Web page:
Tuesday, December 11, 2007

What to Do After Losing a Job or Before the Pink Slip Arrives

How we deal with a job loss could mean the difference between a short-term setback and a financial meltdown. I found these helpful tips from Consumer Credit Counseling Service (CCCS) of Palm Beach County and the Treasure Coast. Some of the suggestions also apply if: 1) you already have a job; 2) are self-employed or 3) suspect that a pink sheet will soon be landing on your desk.

I especially like the first tip. I believe in diversified income sources. I've seen too many employees (ages 20-something to 50-something) who have been let go without much warning.

  • "Look for potential sources of additional income. If you have more than one wage earner in your household, look for opportunities to earn additional money through overtime. To help sustain your finances while you look for your next job, consider taking on part time or seasonal employment—it can provide both extra money and flexibility to go on job interviews.

  • "Contact local temporary agencies," suggests Christina Harrison, a certified credit counselor with CCCS. "They will match your skills with temporary employment available in your area. Some temporary assignments may also lead to full-time employment opportunities." Other industries that can provide quick employment include retail and food service, where training times are relatively short and schedules are somewhat flexible.

  • Review your budget. Take a realistic look at your monthly expenses and identify areas that can be reduced or eliminated. Entertainment costs are easiest to eliminate—skip lunches and dinners out and rent movies instead of going to the theater.

  • Review your cable and cell phone plans to see if the cost can be reduced. Consider foregoing them altogether—there may be a fee to cancel a contract, but it will likely be much less expensive than having monthly fees, late fees, and interest building up over time.

  • Prioritize expenses. After adjusting your budget, if you still can’t cover your monthly bills, pay the most important bills first. Your mortgage or rent payment should be the top priority, followed by car payments, insurance premiums and food. Notify your creditors right away if you are unable to make the minimum payments due on credit cards or other revolving credit. You may be able to get your interest rate reduced or your payment plan modified.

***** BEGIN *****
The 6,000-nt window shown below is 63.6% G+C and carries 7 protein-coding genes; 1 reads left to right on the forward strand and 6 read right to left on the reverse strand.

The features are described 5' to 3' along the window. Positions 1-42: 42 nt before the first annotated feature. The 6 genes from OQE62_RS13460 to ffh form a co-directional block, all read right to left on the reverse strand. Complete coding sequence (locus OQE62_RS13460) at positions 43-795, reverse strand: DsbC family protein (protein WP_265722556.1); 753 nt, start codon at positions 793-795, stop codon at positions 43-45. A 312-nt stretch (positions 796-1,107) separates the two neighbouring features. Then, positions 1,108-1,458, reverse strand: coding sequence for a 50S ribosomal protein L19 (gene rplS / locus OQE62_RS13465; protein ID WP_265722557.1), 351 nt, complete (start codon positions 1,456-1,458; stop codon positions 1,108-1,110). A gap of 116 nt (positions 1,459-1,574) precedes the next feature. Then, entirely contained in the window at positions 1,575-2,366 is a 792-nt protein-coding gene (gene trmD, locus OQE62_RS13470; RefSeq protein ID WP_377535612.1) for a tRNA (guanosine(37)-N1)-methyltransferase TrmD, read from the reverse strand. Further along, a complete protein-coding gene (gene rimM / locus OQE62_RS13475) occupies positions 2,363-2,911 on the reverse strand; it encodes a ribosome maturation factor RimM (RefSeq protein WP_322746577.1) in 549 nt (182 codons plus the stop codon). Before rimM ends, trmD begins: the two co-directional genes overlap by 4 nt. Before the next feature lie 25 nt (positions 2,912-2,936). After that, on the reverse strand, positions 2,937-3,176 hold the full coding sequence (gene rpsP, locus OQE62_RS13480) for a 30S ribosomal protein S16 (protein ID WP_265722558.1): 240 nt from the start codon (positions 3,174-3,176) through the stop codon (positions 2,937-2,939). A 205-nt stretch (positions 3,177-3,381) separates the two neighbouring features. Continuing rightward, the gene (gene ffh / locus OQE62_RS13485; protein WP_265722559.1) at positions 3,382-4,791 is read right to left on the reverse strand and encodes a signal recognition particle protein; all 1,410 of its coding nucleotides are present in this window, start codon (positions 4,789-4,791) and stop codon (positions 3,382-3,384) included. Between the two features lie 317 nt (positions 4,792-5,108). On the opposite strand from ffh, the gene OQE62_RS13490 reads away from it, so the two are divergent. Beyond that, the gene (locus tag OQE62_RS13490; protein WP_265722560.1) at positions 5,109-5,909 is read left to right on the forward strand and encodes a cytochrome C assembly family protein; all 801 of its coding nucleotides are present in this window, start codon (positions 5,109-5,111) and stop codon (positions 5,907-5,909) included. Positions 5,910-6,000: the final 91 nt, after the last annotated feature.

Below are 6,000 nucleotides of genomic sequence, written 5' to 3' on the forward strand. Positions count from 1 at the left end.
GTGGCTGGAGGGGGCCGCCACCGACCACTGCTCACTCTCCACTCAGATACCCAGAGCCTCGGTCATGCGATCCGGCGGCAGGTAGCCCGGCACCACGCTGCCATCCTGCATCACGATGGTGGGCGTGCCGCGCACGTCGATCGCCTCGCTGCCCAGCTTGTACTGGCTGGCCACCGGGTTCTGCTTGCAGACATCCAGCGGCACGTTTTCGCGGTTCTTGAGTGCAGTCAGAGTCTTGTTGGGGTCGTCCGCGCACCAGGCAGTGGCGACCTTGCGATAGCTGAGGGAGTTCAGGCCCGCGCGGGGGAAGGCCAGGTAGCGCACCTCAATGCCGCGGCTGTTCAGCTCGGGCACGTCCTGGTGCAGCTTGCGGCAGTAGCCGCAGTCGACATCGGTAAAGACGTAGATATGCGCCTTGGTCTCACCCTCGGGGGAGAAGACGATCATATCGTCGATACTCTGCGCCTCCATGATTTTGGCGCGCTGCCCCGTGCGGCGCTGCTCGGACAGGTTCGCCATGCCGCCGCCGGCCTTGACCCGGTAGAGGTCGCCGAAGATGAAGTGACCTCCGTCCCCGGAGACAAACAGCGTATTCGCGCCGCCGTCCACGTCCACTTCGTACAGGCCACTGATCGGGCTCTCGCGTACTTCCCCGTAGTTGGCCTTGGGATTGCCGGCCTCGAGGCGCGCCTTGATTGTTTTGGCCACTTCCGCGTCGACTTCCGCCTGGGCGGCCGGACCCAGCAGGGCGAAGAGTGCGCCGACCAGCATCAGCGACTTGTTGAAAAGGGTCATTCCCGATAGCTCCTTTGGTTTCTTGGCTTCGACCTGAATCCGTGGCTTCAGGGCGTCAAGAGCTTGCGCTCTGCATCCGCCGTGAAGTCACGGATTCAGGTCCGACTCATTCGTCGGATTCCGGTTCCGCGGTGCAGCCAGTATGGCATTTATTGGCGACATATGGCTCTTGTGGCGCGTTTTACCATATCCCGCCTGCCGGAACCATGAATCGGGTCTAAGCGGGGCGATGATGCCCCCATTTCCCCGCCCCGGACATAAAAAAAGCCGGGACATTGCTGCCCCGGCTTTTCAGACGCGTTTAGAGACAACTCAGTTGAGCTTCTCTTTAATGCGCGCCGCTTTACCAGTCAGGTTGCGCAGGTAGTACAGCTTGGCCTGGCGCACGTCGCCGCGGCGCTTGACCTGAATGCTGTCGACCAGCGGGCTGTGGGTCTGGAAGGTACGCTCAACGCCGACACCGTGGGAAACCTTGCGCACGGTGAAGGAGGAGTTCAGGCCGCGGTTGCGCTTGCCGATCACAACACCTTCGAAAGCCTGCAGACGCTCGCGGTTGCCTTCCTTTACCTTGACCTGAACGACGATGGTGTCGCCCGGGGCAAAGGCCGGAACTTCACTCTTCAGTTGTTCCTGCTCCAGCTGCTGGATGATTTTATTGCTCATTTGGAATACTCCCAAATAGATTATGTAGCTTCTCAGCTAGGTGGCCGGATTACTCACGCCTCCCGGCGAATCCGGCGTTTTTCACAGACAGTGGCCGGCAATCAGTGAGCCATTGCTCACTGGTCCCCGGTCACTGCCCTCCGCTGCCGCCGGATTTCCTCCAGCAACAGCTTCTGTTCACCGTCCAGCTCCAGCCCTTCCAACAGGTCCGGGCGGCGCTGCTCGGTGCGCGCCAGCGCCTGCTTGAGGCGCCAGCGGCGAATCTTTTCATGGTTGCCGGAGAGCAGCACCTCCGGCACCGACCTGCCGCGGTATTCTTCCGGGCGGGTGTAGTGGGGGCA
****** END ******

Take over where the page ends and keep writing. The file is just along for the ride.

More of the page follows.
Even if you can’t make a full payment, Harrison suggests paying something toward the debt. "Deferring or skipping payments increases the debt, extends the life of the debt, and will likely result in quickly mounting fees."

  • Try and avoid incurring any new debt. Resist the temptation to take cash advances on credit cards or to do business with small loan retailers, many who charge astronomical interest rates on the money they lend. While a home equity loan may help create a temporary cash flow, it has long term implications and is not recommended. If possible, avoid tapping into retirement accounts or your 401K, as the significant penalties and tax implications may far outweigh the temporary financial benefit.

  • Seek help. Utilize community resources to help bridge the gap. Emergency assistance for your utility bill may be available, and local food banks can help provide basic necessities. Contact your local United Way or your local 211 Information and Referral Service (dial 211) for information on emergency services available in your community.

  • Look into unemployment benefits. If you are unemployed through no fault of your own, you may qualify for unemployment benefits. The U.S. Department of Labor website has helpful information about qualifying and requesting unemployment benefits.

  • Plan for the unexpected. Even if you haven’t lost a job, it is a good idea to create a savings plan now that will help financially prepare you for any potential life-altering event. Make saving part of your budget, and set aside a portion of your income in a savings account until you have at least 3-6 months living expenses.

  • Work now to reduce and eliminate your debt and strive to maintain a budget that doesn’t involve spending more than you make. While it may not take away the pain that comes from losing a job, it can certainly provide peace of mind during a very stressful time."

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